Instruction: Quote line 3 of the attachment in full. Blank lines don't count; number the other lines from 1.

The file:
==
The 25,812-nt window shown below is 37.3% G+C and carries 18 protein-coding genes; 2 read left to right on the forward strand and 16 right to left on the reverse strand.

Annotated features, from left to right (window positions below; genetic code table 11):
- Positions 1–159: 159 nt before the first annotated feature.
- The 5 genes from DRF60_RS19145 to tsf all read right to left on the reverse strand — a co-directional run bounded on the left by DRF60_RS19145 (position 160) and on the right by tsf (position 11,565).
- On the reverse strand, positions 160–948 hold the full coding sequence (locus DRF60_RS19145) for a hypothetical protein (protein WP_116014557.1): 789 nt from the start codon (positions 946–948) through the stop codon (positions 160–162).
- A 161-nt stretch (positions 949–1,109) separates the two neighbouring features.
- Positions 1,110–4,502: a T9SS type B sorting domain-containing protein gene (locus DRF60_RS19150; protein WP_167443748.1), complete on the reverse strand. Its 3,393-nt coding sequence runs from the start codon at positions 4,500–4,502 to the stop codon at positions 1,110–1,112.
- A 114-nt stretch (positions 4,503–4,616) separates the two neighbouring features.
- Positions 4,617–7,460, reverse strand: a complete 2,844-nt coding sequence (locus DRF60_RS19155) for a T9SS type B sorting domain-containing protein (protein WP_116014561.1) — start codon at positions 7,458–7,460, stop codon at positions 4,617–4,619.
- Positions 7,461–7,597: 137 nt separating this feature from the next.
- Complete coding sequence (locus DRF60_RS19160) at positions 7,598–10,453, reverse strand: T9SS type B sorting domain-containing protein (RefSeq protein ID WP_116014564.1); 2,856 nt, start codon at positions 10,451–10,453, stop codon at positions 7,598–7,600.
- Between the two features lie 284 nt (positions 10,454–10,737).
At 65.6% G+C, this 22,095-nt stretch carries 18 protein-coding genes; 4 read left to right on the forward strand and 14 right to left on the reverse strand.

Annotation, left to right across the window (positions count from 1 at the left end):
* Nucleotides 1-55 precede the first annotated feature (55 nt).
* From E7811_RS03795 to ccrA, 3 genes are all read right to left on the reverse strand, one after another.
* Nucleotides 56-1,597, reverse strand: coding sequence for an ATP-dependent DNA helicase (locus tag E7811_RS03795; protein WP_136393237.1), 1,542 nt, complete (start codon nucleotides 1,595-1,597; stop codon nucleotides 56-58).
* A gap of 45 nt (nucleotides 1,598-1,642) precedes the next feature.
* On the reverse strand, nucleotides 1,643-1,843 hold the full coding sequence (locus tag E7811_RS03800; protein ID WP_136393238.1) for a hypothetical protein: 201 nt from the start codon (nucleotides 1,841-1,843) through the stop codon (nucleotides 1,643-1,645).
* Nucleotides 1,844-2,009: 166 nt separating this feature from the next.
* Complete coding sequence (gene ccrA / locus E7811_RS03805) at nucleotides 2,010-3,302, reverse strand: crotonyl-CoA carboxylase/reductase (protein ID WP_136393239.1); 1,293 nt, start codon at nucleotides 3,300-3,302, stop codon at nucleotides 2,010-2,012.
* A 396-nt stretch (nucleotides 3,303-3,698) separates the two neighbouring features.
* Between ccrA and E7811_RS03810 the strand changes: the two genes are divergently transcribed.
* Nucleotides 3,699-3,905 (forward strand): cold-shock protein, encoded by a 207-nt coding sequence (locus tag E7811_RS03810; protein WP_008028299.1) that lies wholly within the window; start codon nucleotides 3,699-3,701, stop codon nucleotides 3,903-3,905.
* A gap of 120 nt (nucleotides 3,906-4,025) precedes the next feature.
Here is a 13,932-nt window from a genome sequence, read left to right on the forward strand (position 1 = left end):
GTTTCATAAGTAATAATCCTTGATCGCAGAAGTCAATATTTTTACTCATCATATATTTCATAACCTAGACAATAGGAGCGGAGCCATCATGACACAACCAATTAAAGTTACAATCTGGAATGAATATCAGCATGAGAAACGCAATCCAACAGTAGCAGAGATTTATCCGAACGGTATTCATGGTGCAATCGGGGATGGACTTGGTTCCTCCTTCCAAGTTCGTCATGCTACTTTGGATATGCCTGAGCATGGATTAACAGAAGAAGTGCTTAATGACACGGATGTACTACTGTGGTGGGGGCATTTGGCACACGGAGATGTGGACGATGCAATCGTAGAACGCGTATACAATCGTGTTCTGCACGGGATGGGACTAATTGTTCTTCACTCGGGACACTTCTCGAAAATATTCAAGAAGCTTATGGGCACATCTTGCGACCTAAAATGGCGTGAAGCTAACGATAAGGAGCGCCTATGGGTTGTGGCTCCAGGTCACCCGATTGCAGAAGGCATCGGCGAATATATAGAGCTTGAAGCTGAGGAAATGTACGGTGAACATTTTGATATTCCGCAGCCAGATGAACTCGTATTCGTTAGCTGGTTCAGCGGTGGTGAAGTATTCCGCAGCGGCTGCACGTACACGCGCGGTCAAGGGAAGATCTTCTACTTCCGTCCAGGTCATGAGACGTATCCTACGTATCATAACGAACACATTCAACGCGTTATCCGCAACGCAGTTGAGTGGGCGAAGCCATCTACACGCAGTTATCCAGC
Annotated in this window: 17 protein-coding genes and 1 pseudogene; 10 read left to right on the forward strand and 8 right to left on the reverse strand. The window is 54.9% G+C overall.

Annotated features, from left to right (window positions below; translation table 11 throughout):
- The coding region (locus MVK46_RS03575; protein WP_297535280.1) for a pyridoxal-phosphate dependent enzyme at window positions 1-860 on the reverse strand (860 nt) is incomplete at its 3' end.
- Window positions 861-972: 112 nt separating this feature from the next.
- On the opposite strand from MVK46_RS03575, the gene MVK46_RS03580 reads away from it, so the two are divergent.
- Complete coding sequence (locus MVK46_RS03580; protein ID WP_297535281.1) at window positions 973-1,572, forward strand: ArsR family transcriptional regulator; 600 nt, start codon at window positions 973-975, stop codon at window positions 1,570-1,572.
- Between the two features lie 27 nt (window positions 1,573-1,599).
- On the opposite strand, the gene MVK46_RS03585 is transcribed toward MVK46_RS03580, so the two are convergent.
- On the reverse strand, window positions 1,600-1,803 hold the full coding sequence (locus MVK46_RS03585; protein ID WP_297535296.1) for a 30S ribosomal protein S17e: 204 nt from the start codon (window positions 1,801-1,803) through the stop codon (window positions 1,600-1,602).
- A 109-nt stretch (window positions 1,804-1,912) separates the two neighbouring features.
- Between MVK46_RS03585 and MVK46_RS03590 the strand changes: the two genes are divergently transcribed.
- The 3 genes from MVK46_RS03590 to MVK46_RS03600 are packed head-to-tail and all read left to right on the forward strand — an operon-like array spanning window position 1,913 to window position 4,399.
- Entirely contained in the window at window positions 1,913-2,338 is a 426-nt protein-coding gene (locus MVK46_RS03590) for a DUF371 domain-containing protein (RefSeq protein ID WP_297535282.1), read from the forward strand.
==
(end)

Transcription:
- Positions 1–159: 159 nt before the first annotated feature.